It was only a matter of time before the issues left unresolved by the International Accounting Standards Board’s (IASB) 2006 pensions accounting project landed on the desk of the International Financial Reporting Standards (IFRS) interpretations committee. The first issue was raised by the German Accounting Standards Board (GASB) concerning the treatment of so-called Altersteilzeit (ATZ) early retirement schemes.
The committee noted in the November edition of IFRIC update that the 2011 amendments to IAS19, among other things, “amended the guidance relating to termination benefits”.
The update continues, although ATZ plans have attributes of both required service and termination benefits, consistent with paragraph 162(a) of IAS19, “the fact that the bonus payments are conditional upon completion of employee service over a specified period indicates that the benefits are in exchange for that service and they therefore do not meet the definition of termination benefits”.
Anyone who had heard the grumbling in the Netherlands during 2011 would have known there was more to come. And so in January, the Netherlands took centre stage with the release by the ASB of its Statement 2012-13.
This guidance is prefaced with the health warning that it “contains no authoritative statements or recommendations”. Even so, it goes on to explore “the possibilities under IAS19R to classify a plan as defined contribution”.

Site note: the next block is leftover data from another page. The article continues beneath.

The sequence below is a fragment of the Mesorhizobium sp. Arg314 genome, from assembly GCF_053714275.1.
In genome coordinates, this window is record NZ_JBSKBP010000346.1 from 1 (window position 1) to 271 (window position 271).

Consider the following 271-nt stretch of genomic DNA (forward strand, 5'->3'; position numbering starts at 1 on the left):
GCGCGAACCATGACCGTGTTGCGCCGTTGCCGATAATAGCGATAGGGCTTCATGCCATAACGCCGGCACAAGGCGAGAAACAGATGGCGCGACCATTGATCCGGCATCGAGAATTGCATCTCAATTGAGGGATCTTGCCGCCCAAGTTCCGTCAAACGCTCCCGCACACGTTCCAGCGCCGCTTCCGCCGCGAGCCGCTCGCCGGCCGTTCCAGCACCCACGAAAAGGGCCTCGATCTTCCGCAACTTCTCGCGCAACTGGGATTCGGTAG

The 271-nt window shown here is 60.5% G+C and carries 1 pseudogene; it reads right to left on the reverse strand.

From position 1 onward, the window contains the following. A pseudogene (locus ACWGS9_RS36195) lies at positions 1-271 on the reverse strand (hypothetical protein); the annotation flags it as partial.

And then came the third IAS19 issue. The GASB wanted clarity around the treatment of risk-sharing features arising out of so-called contribution-based promises (see IPE October 2012). Although the committee declined to add the issue to its agenda, its members nonetheless decided to see if they might issue guidance on the question.
And there was more. Towers Watson argued in a submission to the committee’s September meeting that there is a lack of clarity in the recently amended standard around how entities ought to measure the net defined-benefit obligation (DBO) for post-employment benefit plans where employees make contributions.
Under paragraph 93 of IAS19, contributions from either employees or third parties, where they are made under the terms of a pension plan, will either reduce service cost, if they are linked to service, or reduce re-measurements of the net DBO. Contributions in respect of service cost are attributed in accordance with the requirements of paragraph 70 of IAS19.
Towers Watson argued that paragraph 93 of IAS19 (2011) is intended to address measurement of the net DBO where the risk of plan deficits and/or surplus is shared with employees through their contributions to the plan.
The consultants went on to argue that this requirement, as it is currently drafted, will capture any plan with employee contributions. And this, they warn, has the potential to change the measurement of the net DBO for virtually all of those plans.
The interpretations committee, however, argues that the 2011 revisions to IAS19 did not change the measurement requirements of the standard.
Summing up, the committee’s chairman Wayne Upton said the committee would develop examples for possible inclusion in the standard in order to clarify its requirements on this issue. He also said the committee would consider whether “there are some additional words that we can add to the standard” as a possible alternative clarification of IAS19’s requirements.